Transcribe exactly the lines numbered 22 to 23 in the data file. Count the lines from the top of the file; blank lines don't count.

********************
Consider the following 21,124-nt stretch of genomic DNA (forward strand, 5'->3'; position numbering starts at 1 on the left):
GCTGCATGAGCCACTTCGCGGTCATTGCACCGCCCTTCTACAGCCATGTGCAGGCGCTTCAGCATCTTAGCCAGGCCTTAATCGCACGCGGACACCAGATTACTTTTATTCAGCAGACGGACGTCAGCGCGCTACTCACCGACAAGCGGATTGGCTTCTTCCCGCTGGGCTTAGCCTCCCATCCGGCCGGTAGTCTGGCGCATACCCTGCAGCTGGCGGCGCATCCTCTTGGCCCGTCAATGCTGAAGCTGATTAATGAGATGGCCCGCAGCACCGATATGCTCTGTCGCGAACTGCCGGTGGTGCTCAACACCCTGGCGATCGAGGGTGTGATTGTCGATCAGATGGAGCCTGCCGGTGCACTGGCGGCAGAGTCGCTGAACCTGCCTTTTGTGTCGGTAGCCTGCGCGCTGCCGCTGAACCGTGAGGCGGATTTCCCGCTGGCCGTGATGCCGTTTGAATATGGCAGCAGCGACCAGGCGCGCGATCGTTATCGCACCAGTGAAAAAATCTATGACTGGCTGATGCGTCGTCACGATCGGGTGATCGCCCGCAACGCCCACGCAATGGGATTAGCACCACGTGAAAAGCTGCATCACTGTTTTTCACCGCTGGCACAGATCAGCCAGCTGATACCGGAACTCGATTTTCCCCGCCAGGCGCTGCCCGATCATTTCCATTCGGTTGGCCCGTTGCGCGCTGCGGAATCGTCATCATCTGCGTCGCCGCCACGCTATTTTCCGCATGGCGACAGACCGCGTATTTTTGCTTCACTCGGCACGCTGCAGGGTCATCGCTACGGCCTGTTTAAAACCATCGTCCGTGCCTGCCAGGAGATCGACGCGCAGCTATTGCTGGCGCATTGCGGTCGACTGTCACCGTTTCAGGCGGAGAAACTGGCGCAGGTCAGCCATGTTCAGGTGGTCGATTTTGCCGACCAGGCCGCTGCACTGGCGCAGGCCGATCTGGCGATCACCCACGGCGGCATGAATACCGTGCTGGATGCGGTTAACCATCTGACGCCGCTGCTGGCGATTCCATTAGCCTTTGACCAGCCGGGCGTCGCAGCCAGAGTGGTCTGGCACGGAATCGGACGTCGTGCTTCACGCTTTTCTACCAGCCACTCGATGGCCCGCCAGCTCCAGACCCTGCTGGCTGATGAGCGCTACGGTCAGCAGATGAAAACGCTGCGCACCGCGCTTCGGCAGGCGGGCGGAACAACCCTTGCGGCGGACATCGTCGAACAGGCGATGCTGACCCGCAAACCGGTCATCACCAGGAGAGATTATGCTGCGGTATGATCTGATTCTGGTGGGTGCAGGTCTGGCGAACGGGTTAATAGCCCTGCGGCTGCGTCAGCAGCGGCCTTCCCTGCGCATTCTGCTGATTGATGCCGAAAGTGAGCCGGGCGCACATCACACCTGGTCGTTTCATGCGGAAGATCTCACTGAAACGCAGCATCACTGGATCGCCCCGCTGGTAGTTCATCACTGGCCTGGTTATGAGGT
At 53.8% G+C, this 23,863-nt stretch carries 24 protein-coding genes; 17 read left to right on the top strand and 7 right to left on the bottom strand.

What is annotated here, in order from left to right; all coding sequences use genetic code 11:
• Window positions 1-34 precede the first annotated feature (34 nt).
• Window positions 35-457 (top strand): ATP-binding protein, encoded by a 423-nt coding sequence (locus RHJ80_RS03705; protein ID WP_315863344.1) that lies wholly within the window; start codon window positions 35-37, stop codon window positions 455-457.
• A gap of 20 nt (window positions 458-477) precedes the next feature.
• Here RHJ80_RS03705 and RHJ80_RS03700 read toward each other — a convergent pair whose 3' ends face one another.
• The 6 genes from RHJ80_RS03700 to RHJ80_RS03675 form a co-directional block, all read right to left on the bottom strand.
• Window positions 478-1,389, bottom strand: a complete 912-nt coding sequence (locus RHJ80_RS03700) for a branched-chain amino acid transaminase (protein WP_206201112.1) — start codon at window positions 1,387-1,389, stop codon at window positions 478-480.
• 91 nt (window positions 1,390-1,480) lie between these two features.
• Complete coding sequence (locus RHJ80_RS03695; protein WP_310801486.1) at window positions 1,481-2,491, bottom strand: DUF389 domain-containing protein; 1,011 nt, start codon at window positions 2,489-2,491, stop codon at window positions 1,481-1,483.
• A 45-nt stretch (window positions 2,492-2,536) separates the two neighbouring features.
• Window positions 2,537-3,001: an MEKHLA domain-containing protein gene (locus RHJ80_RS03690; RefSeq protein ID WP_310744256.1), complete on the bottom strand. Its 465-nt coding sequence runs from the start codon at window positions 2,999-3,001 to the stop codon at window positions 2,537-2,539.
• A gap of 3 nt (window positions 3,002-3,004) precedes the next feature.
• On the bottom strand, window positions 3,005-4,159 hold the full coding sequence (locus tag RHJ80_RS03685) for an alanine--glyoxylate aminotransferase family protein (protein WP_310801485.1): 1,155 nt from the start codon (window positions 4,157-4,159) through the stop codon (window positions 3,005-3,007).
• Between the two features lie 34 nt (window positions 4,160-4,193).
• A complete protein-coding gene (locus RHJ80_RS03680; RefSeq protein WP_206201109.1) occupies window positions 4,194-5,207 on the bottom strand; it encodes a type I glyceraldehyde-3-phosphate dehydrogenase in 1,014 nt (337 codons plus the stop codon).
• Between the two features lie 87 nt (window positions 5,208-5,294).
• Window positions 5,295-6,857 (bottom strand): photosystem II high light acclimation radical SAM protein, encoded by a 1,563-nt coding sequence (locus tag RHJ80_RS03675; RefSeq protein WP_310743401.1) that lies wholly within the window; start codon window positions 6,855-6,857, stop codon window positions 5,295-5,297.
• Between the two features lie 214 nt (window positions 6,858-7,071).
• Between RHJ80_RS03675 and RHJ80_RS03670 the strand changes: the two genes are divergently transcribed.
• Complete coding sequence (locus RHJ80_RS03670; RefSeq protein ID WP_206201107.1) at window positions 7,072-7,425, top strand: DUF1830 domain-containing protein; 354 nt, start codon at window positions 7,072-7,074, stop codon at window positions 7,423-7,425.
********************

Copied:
• Between RHJ80_RS03675 and RHJ80_RS03670 the strand changes: the two genes are divergently transcribed.
• Complete coding sequence (locus RHJ80_RS03670; RefSeq protein ID WP_206201107.1) at window positions 7,072-7,425, top strand: DUF1830 domain-containing protein; 354 nt, start codon at window positions 7,072-7,074, stop codon at window positions 7,423-7,425.